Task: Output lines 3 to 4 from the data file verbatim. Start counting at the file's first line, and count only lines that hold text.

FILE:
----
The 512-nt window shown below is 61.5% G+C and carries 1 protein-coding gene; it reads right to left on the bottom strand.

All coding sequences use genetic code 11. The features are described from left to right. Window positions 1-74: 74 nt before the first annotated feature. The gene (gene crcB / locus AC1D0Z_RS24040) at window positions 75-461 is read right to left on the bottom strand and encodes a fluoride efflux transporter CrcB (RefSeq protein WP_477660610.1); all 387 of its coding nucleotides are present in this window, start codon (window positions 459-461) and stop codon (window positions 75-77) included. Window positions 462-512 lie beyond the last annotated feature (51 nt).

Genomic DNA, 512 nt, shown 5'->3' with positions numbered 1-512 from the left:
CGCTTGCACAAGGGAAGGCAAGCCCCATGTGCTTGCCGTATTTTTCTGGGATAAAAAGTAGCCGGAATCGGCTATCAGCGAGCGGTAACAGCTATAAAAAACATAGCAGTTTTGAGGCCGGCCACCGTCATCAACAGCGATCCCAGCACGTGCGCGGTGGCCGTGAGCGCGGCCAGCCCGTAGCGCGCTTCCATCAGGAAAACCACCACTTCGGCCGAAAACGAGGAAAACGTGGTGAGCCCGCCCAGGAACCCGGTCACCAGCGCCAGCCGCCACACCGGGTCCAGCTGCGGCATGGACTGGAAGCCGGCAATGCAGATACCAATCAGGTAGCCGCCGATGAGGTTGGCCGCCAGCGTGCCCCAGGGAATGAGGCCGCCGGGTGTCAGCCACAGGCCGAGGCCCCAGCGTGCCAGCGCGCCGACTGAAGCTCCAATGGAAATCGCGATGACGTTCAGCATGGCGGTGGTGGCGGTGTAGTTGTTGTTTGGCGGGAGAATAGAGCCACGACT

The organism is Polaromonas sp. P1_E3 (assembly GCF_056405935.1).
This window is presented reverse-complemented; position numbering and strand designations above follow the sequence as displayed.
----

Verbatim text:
Genomic DNA, 512 nt, shown 5'->3' with positions numbered 1-512 from the left:
CGCTTGCACAAGGGAAGGCAAGCCCCATGTGCTTGCCGTATTTTTCTGGGATAAAAAGTAGCCGGAATCGGCTATCAGCGAGCGGTAACAGCTATAAAAAACATAGCAGTTTTGAGGCCGGCCACCGTCATCAACAGCGATCCCAGCACGTGCGCGGTGGCCGTGAGCGCGGCCAGCCCGTAGCGCGCTTCCATCAGGAAAACCACCACTTCGGCCGAAAACGAGGAAAACGTGGTGAGCCCGCCCAGGAACCCGGTCACCAGCGCCAGCCGCCACACCGGGTCCAGCTGCGGCATGGACTGGAAGCCGGCAATGCAGATACCAATCAGGTAGCCGCCGATGAGGTTGGCCGCCAGCGTGCCCCAGGGAATGAGGCCGCCGGGTGTCAGCCACAGGCCGAGGCCCCAGCGTGCCAGCGCGCCGACTGAAGCTCCAATGGAAATCGCGATGACGTTCAGCATGGCGGTGGTGGCGGTGTAGTTGTTGTTTGGCGGGAGAATAGAGCCACGACT